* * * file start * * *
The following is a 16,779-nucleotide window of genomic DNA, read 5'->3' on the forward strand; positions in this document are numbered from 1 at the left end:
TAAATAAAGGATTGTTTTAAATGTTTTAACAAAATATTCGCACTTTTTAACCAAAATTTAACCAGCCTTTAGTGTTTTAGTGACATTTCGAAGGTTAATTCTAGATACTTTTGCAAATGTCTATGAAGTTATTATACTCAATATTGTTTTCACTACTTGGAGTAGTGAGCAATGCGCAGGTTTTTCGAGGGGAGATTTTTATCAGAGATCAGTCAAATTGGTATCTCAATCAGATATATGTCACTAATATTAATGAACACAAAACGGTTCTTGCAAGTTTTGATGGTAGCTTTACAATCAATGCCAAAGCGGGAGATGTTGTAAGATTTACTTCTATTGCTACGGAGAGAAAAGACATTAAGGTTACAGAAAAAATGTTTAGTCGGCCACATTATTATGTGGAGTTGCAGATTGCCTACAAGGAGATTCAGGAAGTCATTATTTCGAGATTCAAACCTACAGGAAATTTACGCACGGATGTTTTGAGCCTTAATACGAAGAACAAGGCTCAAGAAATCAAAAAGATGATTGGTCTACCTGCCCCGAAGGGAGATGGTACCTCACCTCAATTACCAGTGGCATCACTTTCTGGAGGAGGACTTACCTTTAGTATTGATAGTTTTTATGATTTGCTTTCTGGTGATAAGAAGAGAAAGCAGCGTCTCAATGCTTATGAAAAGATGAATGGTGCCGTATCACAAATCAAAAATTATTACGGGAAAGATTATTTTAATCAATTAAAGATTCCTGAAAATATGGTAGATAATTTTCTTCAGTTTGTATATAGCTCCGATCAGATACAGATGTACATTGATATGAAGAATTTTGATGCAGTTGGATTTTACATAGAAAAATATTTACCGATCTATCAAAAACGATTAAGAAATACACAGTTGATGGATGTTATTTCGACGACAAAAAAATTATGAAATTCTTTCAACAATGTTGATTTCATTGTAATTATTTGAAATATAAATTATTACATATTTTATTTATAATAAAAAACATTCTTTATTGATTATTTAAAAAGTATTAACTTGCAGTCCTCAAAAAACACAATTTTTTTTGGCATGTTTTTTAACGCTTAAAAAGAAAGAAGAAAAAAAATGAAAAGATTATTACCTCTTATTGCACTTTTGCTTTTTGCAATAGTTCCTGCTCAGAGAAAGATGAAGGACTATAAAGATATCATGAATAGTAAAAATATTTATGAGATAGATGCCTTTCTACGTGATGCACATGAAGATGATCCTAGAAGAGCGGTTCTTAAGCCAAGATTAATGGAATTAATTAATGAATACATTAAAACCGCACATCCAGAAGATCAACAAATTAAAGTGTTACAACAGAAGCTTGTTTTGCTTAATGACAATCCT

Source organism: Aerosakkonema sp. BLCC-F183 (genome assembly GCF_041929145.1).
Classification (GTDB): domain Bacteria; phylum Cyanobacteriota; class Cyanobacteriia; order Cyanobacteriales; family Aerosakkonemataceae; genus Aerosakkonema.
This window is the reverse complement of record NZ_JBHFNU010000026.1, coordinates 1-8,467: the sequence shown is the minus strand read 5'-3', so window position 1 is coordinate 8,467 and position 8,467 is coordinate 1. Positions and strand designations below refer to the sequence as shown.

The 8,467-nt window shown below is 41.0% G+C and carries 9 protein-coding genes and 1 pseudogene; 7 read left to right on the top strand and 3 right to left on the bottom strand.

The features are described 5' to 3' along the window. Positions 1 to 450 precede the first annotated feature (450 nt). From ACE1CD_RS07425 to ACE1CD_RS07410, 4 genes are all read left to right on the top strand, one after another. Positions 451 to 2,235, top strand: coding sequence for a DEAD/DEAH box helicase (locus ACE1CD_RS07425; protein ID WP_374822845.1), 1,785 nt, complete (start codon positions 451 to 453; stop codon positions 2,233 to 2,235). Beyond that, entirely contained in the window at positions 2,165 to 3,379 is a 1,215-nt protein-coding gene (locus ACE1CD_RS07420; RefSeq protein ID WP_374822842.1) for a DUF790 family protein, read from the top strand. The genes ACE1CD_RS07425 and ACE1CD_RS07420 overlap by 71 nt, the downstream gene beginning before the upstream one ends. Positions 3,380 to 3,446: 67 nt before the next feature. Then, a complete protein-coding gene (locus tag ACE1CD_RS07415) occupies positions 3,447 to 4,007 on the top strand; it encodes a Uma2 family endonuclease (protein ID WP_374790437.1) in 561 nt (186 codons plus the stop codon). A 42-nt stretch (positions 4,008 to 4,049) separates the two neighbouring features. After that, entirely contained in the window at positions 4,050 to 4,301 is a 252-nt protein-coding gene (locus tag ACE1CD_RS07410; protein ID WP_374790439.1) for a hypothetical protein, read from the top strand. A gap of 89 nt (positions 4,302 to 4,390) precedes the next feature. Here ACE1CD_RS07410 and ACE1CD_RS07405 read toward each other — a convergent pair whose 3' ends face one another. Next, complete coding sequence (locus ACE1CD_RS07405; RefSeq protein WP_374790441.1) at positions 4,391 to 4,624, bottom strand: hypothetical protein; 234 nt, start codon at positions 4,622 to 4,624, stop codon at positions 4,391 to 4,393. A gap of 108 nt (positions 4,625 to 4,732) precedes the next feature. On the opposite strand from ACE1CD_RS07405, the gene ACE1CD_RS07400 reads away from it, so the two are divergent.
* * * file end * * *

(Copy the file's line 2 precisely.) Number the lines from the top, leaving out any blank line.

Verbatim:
TAAATAAAGGATTGTTTTAAATGTTTTAACAAAATATTCGCACTTTTTAACCAAAATTTAACCAGCCTTTAGTGTTTTAGTGACATTTCGAAGGTTAATTCTAGATACTTTTGCAAATGTCTATGAAGTTATTATACTCAATATTGTTTTCACTACTTGGAGTAGTGAGCAATGCGCAGGTTTTTCGAGGGGAGATTTTTATCAGAGATCAGTCAAATTGGTATCTCAATCAGATATATGTCACTAATATTAATGAACACAAAACGGTTCTTGCAAGTTTTGATGGTAGCTTTACAATCAATGCCAAAGCGGGAGATGTTGTAAGATTTACTTCTATTGCTACGGAGAGAAAAGACATTAAGGTTACAGAAAAAATGTTTAGTCGGCCACATTATTATGTGGAGTTGCAGATTGCCTACAAGGAGATTCAGGAAGTCATTATTTCGAGATTCAAACCTACAGGAAATTTACGCACGGATGTTTTGAGCCTTAATACGAAGAACAAGGCTCAAGAAATCAAAAAGATGATTGGTCTACCTGCCCCGAAGGGAGATGGTACCTCACCTCAATTACCAGTGGCATCACTTTCTGGAGGAGGACTTACCTTTAGTATTGATAGTTTTTATGATTTGCTTTCTGGTGATAAGAAGAGAAAGCAGCGTCTCAATGCTTATGAAAAGATGAATGGTGCCGTATCACAAATCAAAAATTATTACGGGAAAGATTATTTTAATCAATTAAAGATTCCTGAAAATATGGTAGATAATTTTCTTCAGTTTGTATATAGCTCCGATCAGATACAGATGTACATTGATATGAAGAATTTTGATGCAGTTGGATTTTACATAGAAAAATATTTACCGATCTATCAAAAACGATTAAGAAATACACAGTTGATGGATGTTATTTCGACGACAAAAAAATTATGAAATTCTTTCAACAATGTTGATTTCATTGTAATTATTTGAAATATAAATTATTACATATTTTATTTATAATAAAAAACATTCTTTATTGATTATTTAAAAAGTATTAACTTGCAGTCCTCAAAAAACACAATTTTTTTTGGCATGTTTTTTAACGCTTAAAAAGAAAGAAGAAAAAAAATGAAAAGATTATTACCTCTTATTGCACTTTTGCTTTTTGCAATAGTTCCTGCTCAGAGAAAGATGAAGGACTATAAAGATATCATGAATAGTAAAAATATTTATGAGATAGATGCCTTTCTACGTGATGCACATGAAGATGATCCTAGAAGAGCGGTTCTTAAGCCAAGATTAATGGAATTAATTAATGAATACATTAAAACCGCACATCCAGAAGATCAACAAATTAAAGTGTTACAACAGAAGCTTGTTTTGCTTAATGACAATCCT